So, this weekend, when I flood your newsfeeds with prom pictures – do not, not even for one-second look at Rylee and think “I don’t know how you do it.” Instead, stop and look at yourself and ask yourself why you don’t.

Life is about choices. We all make them every day. You can choose to see the good in others and you can choose to spend time with them. Or you can choose not to. But when you chose not to and question how others do… they are not the ones missing out on life, experiences, or friendships… you are.

No matter your age, stop and think about who you know whose day would be completely made if you decided to take the time to visit with them. I can tell you that for Parker’s entire life, his day will ALWAYS be made when the people he knows, respects, and loves take the time to spend with him.

Stop wondering how someone else “does it” and just do it, then you’ll understand.

Friday, March 1, 2019

Unexpected Grief.

There are not a lot of weeks where Fragile X kicks my butt, however, this week was one of them. Not the entire week and not physically (whew! Nice change from those days!). I’m not even sure it’s 100% Fragile X as much as it is that cycle of grief that comes along when you least expect it.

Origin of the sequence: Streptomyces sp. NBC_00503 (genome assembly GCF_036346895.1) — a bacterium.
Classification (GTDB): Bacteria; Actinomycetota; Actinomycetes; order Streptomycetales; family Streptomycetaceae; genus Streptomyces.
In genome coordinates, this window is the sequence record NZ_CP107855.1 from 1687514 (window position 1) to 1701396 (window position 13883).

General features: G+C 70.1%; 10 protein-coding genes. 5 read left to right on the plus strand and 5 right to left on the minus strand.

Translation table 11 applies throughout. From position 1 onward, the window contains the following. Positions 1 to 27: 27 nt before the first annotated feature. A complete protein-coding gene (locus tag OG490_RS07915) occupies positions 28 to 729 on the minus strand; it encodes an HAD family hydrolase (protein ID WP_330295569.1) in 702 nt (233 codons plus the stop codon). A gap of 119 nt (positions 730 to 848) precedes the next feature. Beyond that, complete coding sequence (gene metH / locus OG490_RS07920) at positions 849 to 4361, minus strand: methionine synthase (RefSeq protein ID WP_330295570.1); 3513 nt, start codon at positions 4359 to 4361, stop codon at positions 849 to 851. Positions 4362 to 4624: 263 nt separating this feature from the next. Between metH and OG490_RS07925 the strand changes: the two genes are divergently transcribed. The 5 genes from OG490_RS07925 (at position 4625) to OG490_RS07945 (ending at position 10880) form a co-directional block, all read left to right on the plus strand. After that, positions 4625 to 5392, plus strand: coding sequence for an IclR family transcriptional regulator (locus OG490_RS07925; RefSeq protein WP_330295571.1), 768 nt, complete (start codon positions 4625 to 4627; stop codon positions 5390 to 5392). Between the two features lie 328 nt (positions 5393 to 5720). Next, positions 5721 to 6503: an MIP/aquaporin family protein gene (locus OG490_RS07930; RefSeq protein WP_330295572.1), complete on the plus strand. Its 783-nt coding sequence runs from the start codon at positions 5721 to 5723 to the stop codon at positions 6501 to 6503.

Many years ago, Melissa and I argued with an editor over an article on grief. The original article stated that grief is something you experience once, and it’s done. Either you move on from it or you don’t. We could not have disagreed more, and the article was re-written to reflect our points of view. Grief is a vicious cycle, especially in the disability community. I wish I could say it is a one and done type of thing but it’s not. I wish I could tell you that there will be an end point to this cycle but no part of me believes that there is an endpoint. There are times you expect it – milestones, birthdays, driving, graduations, weddings, births… and times you don’t – when you see other children playing, something on tv, or an overheard conversation.

When you get a diagnosis that changes your life, there is no way to prepare yourself for the hits of grief that will come along the way because they always pop up when you least expect them. These last 2 days have been just that for me. I was going to write about each of them individually immediately after they happened, but I couldn’t. Emotionally I was not in a spot where I could write about it. I certainly did not expect back to back blows but grief, she’s a snarky little bitch like that and likes to kick you while you are down.